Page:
1. If I go with a big ass AB or A amp then I’m seriously thinking of getting 220V ones.

        Of course that tends to rule out ‘audio grade’ outlets and plugs as being standard built (at least in the US) That leads to another skill set being honed. 🙂

        not Being ‘electric’ green or adding extra AC are a small price to pay for sound quality. 😀

        1. Many power companies like PSA make kit with EU and UK receptacles. Some people in the UK use US receptacles and you can get US cables here.

          1. It’s not a major stumbling block. Just not “standard”
            I do it for work all the time.
            European manufacturers - 220v laser systems. It’s interesting to see what they think is standard in the US versus what is quite often ‘standard’.

  8. I have a lot of owners manuals as I repair vintage audio equipment, mainly amplifiers. There is one manual that is worth reading if you haven't yet. It is the original Crown DC 300 manual.

    1. I just adopted one of those (ish - Amcron DC-300A). Cleaned up nicely, zero hum, ready to find a use. I shall check out said manual!
      Traded it for soldering up a few 'botanic' lights n timers. 😉

  9. I personally prefer the Owner Manual formats of some other PS Audio products I've ordered, such as the BHK Pre. The BHK600 Manual is too chit-chatty for my taste and I find the format a little clumsy with all the paragraph indentations and unnecessary bullets. I like manuals to have no more words than neccessary and simple text justification. But that's just me.

    1. Sadly, no - you have to actually look at your amp.

      Sadly the web site doesn't give that information for any of your products either, so you actually have to look at a tube to find out what it is - that doesn't make ordering replacements easy or convenient.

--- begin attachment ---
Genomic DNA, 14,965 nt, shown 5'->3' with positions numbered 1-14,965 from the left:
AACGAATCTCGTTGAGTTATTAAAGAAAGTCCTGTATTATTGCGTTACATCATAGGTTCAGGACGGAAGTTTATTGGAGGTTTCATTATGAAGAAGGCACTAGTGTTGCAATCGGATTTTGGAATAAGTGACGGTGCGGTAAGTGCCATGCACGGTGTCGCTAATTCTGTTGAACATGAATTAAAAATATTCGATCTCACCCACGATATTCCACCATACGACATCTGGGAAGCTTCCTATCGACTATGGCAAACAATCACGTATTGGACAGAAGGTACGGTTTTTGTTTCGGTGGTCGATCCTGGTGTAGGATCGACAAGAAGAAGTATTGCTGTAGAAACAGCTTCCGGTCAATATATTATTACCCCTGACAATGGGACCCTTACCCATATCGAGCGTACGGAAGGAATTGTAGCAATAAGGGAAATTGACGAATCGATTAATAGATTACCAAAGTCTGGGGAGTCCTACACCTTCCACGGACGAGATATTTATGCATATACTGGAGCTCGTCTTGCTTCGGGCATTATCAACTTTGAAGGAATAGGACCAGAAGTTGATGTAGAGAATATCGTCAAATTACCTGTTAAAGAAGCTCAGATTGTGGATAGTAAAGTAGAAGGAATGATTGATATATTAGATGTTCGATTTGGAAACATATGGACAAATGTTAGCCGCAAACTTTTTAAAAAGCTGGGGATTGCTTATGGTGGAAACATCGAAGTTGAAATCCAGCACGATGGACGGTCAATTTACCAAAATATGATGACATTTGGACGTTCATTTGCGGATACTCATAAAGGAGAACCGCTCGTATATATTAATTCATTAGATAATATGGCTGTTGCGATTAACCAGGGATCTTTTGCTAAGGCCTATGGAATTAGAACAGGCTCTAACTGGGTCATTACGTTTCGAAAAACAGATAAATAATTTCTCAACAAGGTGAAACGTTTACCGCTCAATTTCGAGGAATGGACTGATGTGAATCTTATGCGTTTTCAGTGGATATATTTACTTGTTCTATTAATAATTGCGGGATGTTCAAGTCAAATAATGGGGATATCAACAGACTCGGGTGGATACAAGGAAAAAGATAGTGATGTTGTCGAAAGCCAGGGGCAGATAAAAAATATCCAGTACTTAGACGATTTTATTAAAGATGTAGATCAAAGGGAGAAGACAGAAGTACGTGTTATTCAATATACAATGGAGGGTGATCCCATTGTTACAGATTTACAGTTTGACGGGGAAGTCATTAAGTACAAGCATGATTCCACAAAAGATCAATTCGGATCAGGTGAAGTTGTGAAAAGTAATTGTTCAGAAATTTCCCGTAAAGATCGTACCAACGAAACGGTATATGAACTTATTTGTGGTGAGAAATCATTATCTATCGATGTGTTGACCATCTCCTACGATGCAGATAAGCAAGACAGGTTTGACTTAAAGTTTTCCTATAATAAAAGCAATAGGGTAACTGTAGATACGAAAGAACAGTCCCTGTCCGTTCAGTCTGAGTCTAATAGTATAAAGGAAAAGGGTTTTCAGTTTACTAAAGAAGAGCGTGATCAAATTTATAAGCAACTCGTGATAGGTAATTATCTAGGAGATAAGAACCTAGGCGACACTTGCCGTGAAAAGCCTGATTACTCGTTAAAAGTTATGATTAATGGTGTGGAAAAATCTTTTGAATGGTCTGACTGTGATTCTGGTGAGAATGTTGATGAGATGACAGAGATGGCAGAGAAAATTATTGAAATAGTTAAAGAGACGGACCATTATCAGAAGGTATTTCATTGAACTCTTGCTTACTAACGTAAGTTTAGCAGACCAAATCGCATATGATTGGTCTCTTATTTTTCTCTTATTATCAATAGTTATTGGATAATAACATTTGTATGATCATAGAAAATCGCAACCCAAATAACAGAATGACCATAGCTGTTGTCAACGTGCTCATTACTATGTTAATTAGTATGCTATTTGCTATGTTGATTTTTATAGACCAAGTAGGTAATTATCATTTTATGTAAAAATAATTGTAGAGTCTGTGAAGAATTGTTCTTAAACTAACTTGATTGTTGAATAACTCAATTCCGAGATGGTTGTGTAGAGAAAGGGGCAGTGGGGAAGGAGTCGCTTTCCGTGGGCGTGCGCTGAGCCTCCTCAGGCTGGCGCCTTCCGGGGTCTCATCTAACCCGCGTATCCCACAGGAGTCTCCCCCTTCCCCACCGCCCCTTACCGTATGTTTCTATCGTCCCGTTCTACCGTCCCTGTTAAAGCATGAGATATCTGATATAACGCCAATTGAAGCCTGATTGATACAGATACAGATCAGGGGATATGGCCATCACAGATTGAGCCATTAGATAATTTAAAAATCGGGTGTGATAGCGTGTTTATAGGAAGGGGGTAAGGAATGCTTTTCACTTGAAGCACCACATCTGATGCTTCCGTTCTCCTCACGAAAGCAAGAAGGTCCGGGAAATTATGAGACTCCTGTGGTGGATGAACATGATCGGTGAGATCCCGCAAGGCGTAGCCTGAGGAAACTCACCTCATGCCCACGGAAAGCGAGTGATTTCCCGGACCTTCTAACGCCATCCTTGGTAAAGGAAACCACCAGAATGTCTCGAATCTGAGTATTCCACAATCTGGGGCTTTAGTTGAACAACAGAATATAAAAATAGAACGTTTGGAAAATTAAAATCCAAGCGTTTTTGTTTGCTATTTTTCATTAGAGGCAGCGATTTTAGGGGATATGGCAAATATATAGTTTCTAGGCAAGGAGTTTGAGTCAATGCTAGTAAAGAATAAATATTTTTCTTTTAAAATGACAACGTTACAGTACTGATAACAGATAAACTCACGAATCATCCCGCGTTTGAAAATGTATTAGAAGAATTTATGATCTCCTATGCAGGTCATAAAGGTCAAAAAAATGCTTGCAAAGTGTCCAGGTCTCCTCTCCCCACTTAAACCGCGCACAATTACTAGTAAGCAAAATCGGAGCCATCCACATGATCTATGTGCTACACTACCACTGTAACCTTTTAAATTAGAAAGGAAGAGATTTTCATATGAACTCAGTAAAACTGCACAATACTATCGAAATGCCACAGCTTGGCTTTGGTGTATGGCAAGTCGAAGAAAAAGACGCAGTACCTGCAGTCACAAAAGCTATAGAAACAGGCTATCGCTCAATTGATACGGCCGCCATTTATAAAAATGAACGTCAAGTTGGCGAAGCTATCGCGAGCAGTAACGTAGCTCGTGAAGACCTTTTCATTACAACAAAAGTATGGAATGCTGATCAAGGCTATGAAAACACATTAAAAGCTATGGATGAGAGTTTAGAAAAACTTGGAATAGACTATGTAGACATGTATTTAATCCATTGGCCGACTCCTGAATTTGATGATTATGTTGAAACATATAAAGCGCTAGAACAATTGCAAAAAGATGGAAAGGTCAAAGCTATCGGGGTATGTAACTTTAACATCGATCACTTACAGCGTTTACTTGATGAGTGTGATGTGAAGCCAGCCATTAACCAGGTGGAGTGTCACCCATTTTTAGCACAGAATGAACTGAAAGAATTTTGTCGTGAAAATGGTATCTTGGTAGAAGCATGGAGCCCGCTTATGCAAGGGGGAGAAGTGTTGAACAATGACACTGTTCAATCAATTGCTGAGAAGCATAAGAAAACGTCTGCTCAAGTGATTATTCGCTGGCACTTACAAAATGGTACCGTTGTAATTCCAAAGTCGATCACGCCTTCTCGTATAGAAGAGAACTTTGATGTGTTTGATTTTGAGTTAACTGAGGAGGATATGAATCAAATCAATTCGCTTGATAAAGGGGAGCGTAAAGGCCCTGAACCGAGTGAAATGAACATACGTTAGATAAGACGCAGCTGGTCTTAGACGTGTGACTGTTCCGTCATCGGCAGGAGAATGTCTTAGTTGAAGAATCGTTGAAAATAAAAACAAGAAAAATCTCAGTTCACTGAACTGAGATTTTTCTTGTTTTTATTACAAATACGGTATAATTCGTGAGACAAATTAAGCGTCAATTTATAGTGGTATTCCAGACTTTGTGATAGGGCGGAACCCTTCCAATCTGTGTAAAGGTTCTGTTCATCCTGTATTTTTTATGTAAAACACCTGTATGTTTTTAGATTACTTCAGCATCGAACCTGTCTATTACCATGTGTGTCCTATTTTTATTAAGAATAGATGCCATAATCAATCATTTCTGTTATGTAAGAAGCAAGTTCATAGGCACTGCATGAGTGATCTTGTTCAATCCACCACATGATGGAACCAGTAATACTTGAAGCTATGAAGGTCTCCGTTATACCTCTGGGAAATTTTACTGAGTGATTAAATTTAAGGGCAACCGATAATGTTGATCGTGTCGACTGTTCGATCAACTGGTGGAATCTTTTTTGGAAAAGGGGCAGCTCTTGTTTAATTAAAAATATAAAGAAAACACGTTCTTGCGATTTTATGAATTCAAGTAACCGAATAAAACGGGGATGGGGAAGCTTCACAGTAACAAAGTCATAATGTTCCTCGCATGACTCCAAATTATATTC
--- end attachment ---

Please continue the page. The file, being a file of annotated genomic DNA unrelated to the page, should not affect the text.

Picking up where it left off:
10. It's way, way, WAY too wordy. I found myself skimming it just to get the basic details I wanted to know.

    I want a manual, not a novel; perhaps you need to include a shorter manual giving the Cliff's Notes version of what is in the full manual.

    Also, the tube section is less than helpful. I want to know how many hours of use you recommend for tube change intervals; saying one or two years given a few hours of use per day is just dart board levels of fuzzy.

    You also list the specs for the fuses but you don't list what the tubes ARE anywhere. Now users will be required to go look at their amp to see what they are before ordering replacements, that's the kind of information a manual SHOULD have in it rather than a paragraph on what a rectifier tube does or whether to use aftermarket feet.

  11. Hey I just finished reading the whole owner’s manual, and I know I’ll never buy a BHK600. Hard to believe it offended so many folks. These are some of the biggest issues in the world these days!!

  12. Your right about most owners manuals just being tossed in with little or no thought.

    Back when dinosaurs still ruled I remember the manuals that HP and Tektronix supplied with new gear. They were jam packed with information and very well written. After age of dinosaurs had faded away we had software manuals, I bought licensed versions of Lotus 123, Wordperfect 5 and dBase-III. Each of those came with detailed manuals (two were loose leafed books) that were well enough written you could use the software pretty much to it's limits just by reading the manual. Software was not cheap back then but the manuals alone were worth the increased cost.

    I've always thought PS Audio did a good job with their manuals, they are better than most.

  13. I thought the manual was way too long, more info than just for the amp, and I think after a while, the user will skip reading this because of the lengthy h and content.
    This is an amp and you don’t need to be a rocket scientist to hook up a few cables and flip some switches to make it work.
    I did find a couple of useful tips like hooking up a Rel sub and the fuse requirements.